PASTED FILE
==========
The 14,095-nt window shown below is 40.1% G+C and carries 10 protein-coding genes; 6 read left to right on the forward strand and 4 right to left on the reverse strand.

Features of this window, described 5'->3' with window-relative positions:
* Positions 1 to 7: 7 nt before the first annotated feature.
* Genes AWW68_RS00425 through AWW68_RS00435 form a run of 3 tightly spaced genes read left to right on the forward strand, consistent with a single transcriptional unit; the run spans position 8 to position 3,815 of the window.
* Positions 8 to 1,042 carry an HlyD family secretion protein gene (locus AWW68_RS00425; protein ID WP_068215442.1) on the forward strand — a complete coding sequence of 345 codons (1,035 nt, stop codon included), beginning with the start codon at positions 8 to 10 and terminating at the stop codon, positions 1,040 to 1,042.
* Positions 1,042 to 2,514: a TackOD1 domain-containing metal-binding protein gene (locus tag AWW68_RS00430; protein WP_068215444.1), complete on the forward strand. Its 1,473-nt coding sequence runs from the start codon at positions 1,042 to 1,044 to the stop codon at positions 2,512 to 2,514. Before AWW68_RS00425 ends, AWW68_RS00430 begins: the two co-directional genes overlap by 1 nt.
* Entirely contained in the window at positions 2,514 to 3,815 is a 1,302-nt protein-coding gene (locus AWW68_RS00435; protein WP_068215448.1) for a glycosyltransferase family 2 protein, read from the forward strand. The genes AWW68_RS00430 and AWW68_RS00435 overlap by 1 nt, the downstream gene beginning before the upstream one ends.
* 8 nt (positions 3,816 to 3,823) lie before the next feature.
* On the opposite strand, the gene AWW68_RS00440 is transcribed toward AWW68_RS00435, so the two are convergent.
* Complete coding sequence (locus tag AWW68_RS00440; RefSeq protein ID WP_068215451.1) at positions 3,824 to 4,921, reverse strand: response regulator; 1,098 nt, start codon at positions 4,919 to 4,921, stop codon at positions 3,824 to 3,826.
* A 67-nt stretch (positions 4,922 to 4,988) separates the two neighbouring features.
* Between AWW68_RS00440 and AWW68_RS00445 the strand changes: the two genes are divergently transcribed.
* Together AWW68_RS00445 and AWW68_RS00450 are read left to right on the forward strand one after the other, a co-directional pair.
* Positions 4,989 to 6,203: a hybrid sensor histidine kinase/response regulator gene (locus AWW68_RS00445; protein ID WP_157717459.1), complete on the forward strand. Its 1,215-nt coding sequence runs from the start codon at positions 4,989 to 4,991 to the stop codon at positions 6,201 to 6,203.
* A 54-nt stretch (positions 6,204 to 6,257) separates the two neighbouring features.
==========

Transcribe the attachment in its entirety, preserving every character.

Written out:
The 14,095-nt window shown below is 40.1% G+C and carries 10 protein-coding genes; 6 read left to right on the forward strand and 4 right to left on the reverse strand.

Features of this window, described 5'->3' with window-relative positions:
* Positions 1 to 7: 7 nt before the first annotated feature.
* Genes AWW68_RS00425 through AWW68_RS00435 form a run of 3 tightly spaced genes read left to right on the forward strand, consistent with a single transcriptional unit; the run spans position 8 to position 3,815 of the window.
* Positions 8 to 1,042 carry an HlyD family secretion protein gene (locus AWW68_RS00425; protein ID WP_068215442.1) on the forward strand — a complete coding sequence of 345 codons (1,035 nt, stop codon included), beginning with the start codon at positions 8 to 10 and terminating at the stop codon, positions 1,040 to 1,042.
* Positions 1,042 to 2,514: a TackOD1 domain-containing metal-binding protein gene (locus tag AWW68_RS00430; protein WP_068215444.1), complete on the forward strand. Its 1,473-nt coding sequence runs from the start codon at positions 1,042 to 1,044 to the stop codon at positions 2,512 to 2,514. Before AWW68_RS00425 ends, AWW68_RS00430 begins: the two co-directional genes overlap by 1 nt.
* Entirely contained in the window at positions 2,514 to 3,815 is a 1,302-nt protein-coding gene (locus AWW68_RS00435; protein WP_068215448.1) for a glycosyltransferase family 2 protein, read from the forward strand. The genes AWW68_RS00430 and AWW68_RS00435 overlap by 1 nt, the downstream gene beginning before the upstream one ends.
* 8 nt (positions 3,816 to 3,823) lie before the next feature.
* On the opposite strand, the gene AWW68_RS00440 is transcribed toward AWW68_RS00435, so the two are convergent.
* Complete coding sequence (locus tag AWW68_RS00440; RefSeq protein ID WP_068215451.1) at positions 3,824 to 4,921, reverse strand: response regulator; 1,098 nt, start codon at positions 4,919 to 4,921, stop codon at positions 3,824 to 3,826.
* A 67-nt stretch (positions 4,922 to 4,988) separates the two neighbouring features.
* Between AWW68_RS00440 and AWW68_RS00445 the strand changes: the two genes are divergently transcribed.
* Together AWW68_RS00445 and AWW68_RS00450 are read left to right on the forward strand one after the other, a co-directional pair.
* Positions 4,989 to 6,203: a hybrid sensor histidine kinase/response regulator gene (locus AWW68_RS00445; protein ID WP_157717459.1), complete on the forward strand. Its 1,215-nt coding sequence runs from the start codon at positions 4,989 to 4,991 to the stop codon at positions 6,201 to 6,203.
* A 54-nt stretch (positions 6,204 to 6,257) separates the two neighbouring features.